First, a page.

20 January 2007

Digital Images in the Mathematics Class

Using digital images as the subject of mathematical analysis can bring interest and focus to high school students.

Last October, I attended many valuable sessions at the Australian Computers in Education Conference, ACEC 2006.

One of my favourites was Jim Lowe's workshop on “Using digital images in the Maths and Science classroom”. Jim is the Project Director at the Centre for Excellence in Maths, Science & Technology located at Redcliffe State High School in the northern suburbs of Brisbane, Queensland.

Here is the abstract for his ACEC presentation:
Digital images (both still and video) provide a way of bringing the real world into the maths and science classroom. A range of freely available resources enable valuable data to be extracted from digital media to be analysed in the maths and science classroom. This session is focussed on high school curriculum. Still images provide a wealth of material for maths classes in years 8-10 and beyond while video clips provide data for both maths and physics students to analyse real life motion.

During the workshop, Jim demonstrated many ways that digital images could be used as an introduction or as the basis of a mathematical investigation. Many of the resources we tried are available or described on the resources page of the RITEMATHS Project.

I particularly liked GridPic, free software running on Windows XP that allows students to experiment with fitting different functions over a digital image. As Jim mentioned in his presentation, you can tell that it was developed by a teacher because there is no button that finds the solution automatically. The students have to work it out for themselves.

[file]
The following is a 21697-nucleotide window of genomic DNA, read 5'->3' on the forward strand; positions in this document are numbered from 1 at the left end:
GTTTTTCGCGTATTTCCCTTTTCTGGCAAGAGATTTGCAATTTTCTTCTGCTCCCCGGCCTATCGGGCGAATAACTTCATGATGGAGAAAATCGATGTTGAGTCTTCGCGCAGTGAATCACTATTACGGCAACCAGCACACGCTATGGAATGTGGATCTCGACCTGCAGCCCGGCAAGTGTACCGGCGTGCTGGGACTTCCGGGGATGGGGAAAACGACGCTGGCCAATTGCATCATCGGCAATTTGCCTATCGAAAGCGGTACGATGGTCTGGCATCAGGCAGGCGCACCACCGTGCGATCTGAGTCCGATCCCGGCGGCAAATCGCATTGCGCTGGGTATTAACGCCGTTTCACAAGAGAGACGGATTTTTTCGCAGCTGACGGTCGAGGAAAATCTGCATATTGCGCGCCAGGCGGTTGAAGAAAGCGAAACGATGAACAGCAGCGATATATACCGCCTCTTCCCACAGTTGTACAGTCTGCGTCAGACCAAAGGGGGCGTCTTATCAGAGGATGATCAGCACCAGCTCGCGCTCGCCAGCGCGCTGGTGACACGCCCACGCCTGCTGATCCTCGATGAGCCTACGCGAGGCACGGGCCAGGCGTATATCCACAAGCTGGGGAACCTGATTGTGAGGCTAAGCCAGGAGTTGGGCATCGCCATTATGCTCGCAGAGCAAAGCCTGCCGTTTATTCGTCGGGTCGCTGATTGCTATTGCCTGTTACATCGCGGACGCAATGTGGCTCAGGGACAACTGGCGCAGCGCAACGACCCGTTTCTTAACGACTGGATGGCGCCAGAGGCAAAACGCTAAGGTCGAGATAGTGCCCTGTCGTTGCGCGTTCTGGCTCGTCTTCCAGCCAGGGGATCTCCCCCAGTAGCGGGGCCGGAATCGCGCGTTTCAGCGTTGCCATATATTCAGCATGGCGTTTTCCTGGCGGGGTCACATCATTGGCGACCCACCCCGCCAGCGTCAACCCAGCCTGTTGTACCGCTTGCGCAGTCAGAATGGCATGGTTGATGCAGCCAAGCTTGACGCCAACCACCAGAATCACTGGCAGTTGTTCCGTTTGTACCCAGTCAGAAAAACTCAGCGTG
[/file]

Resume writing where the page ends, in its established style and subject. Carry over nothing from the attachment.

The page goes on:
The RITEMATHS paper presented at the 2004 MAV Conference contains references to many resources including Adrian Oldknow’s excellent collection.

In the last few years, even more visual tools have become freely available including the measurement tool in Google Earth and the Travel Planner from NRMA. Now we just need the imagination to build them into our lessons.

The item that got me thinking about Jim's workshop again was the wonderful Flickr assignment developed by Darren Kuropatwa.

The public image storage website, Flickr now allows you to annotate a photograph by adding a “note” or hot spot. When I saw the annotations about Curtain Trigonometry by one of Darren's students, I was amazed. It is the perfect example of the slogan I often use with my students - "Maths is Everywhere".

That photograph alone convinces me I have to try using images with my own classes this year.